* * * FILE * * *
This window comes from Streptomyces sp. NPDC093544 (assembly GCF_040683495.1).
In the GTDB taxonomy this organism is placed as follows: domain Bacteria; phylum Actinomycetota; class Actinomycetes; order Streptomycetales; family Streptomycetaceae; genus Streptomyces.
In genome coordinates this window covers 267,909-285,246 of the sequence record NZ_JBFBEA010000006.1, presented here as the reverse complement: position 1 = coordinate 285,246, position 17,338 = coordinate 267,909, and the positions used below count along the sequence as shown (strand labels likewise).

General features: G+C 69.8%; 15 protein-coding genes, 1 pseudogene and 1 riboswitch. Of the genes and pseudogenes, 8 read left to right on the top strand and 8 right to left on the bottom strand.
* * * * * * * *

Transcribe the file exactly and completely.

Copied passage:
This window comes from Streptomyces sp. NPDC093544 (assembly GCF_040683495.1).
In the GTDB taxonomy this organism is placed as follows: domain Bacteria; phylum Actinomycetota; class Actinomycetes; order Streptomycetales; family Streptomycetaceae; genus Streptomyces.
In genome coordinates this window covers 267,909-285,246 of the sequence record NZ_JBFBEA010000006.1, presented here as the reverse complement: position 1 = coordinate 285,246, position 17,338 = coordinate 267,909, and the positions used below count along the sequence as shown (strand labels likewise).

General features: G+C 69.8%; 15 protein-coding genes, 1 pseudogene and 1 riboswitch. Of the genes and pseudogenes, 8 read left to right on the top strand and 8 right to left on the bottom strand.